I know The Walking Dead has its fans, but for my money, there is no better supersized run of Robert Kirkman comics than Invincible. While it doesn’t rewrite the rules of superhero stories, Kirkman’s passion for the genre crackles on the page. The ideas and characters beg the question, “How has nobody ever thought of this idea before?” The story of Mark Grayson becoming the young superhero Invincible isn’t a Watchmen-style deconstruction, but a celebration of all the goofiest parts of the genre. I was a big fan of the comic when it was coming out, and I’ve returned to it a few times since the series concluded in 2018. Even with all of that in mind, Invincible the cartoon is a major step up from the comic.
The 2003 of It All
The most obvious changes happen in the name of modernization. It’s a little crazy to think about, but Invincible the comic started coming out in 2003. The first issue was on comic stands months before the US invasion of Iraq. It was a profoundly different world! As such, the show is filled with changes, big and small, that reflect shifting social mores.
Take for example the character of William Clockwell. William (never Will) is Mark’s best friend. And in those 2003 comics, he was as casually homophobic as only a millennial teenager could be. His first reaction to learning his best friend is a superhero is to ask to go flying. And his first reaction to that is saying, “Dude, this is so gay.” That sort of cringey “good-natured ribbing” continues throughout the run of the book. Mark even gets in on the action, performing a version of the dated “Do you know how I know you’re gay?” bit from The 40-Year-Old Virgin. Eventually, comics William comes out as gay himself, but the entire arc reads as pretty dissonant today.
In the show though, William is not homophobic at all. In fact, the adaptation changes the character in a pretty major way: TV show William is gay. And voiced by gay actor Andrew Rannells. This decision must have been intentional. Someone somewhere thought that making William a smart, three-dimensional gay character would balance the scales of making him a gay panic-spewing teen twenty years earlier. I am not prepared to say if their calculus was just or correct, but I do know that it makes me have a much easier time enjoying Invincible today.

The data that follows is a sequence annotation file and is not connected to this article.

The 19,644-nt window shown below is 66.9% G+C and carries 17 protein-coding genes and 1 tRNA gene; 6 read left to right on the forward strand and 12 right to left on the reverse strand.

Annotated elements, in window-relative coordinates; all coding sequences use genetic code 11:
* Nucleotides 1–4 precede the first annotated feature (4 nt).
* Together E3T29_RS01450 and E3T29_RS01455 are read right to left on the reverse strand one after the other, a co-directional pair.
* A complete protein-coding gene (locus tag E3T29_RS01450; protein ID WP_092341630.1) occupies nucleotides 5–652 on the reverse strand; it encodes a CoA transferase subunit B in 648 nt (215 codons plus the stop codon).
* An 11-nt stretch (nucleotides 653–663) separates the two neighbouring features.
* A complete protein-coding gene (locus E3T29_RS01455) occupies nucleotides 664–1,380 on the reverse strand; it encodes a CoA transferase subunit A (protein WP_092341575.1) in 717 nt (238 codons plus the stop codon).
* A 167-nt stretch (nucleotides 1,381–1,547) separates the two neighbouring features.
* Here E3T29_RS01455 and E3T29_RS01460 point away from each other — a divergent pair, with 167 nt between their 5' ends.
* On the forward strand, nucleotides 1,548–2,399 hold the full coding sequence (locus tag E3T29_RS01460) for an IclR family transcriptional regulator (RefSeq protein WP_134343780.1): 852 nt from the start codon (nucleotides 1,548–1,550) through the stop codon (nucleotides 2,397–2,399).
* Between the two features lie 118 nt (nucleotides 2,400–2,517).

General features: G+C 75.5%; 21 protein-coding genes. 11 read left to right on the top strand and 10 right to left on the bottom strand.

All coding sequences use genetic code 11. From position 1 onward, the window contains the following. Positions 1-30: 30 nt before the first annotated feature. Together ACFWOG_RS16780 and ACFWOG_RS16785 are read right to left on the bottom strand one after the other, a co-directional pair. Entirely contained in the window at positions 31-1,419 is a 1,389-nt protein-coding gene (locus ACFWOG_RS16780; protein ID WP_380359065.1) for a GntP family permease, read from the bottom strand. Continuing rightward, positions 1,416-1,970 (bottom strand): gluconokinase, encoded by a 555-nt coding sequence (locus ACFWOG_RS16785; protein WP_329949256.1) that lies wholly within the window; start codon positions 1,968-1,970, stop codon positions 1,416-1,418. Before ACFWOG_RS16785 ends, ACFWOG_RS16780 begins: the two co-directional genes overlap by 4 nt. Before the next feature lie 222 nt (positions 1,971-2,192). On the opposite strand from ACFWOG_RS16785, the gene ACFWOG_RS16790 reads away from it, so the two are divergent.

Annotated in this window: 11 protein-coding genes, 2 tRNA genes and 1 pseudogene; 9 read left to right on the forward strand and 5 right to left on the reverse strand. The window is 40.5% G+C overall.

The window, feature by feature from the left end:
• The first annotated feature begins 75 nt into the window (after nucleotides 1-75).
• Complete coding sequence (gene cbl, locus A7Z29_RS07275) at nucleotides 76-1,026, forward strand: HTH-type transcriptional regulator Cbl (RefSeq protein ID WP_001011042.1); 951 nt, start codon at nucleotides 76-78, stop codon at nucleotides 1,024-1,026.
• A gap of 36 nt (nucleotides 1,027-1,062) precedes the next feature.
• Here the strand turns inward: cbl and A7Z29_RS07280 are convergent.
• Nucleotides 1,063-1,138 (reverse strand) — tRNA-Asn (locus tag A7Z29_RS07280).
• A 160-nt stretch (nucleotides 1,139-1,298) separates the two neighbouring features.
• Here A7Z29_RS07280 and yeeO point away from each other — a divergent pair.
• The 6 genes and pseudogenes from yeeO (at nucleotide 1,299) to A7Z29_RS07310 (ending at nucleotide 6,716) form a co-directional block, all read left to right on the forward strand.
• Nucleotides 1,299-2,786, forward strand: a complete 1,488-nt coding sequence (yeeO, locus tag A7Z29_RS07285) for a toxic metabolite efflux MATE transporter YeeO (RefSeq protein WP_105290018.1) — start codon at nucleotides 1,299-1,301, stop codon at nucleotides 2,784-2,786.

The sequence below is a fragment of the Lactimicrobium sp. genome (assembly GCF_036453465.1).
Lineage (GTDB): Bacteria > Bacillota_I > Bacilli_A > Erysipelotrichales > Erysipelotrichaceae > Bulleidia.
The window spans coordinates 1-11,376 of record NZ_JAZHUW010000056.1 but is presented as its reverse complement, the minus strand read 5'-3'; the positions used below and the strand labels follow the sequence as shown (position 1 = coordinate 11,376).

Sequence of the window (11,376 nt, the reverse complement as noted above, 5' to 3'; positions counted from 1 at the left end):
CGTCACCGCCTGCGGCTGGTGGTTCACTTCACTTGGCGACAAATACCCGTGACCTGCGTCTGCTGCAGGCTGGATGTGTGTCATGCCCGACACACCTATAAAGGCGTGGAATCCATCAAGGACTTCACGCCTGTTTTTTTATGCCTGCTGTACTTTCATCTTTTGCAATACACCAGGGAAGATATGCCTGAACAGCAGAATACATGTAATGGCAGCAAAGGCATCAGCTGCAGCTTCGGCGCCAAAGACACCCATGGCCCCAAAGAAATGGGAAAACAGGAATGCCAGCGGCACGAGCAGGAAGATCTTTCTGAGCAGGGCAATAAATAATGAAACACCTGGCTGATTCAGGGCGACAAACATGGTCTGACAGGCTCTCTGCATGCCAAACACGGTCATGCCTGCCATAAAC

Another character who the cartoon tries to reform is Mark’s high school girlfriend Amber. One obvious change is to the character’s race: Amber was a blonde white girl in the comics, but in the show she is Black, as is her voice actor Zazie Beetz. Kirkman is a pretty good writer, and he gives a lot of weight to Amber’s feelings in the comic, but on the show she has much more impact. She’s a good friend to Atom Eve, and even inspires Eve to use her superpowers for public welfare instead of getting into fights. But most strikingly is how much more three-dimensional Amber feels in the cartoon. I’m sure opinions will vary, but I found that far from being a caricature, Amber is a compelling portrayal of a young social justice activist.
All of this is to say that the revamped take on the supporting cast adds a lot to the story. It would be one thing if the show struck up that uncomfortable tone that so many Disney movies like to inhabit—think the “girl power” scene at the end of Avengers: Endgame—but Invincible’s characters feel like full people, and the effects of the changes are felt throughout the show. In the comic, William is worried about the disappearance of his friend Rick because he’s a nice kid and, it is eventually revealed, he has something of a crush. In the show, William lost his virginity to Rick, and that makes for a much more compelling, funny, and sad story. William’s gay identity isn’t played as a twist, but as an essential part of his being. This is a series with big emotions and exploring the supporting cast is a great opportunity to put feelings at the forefront.
New and Shiny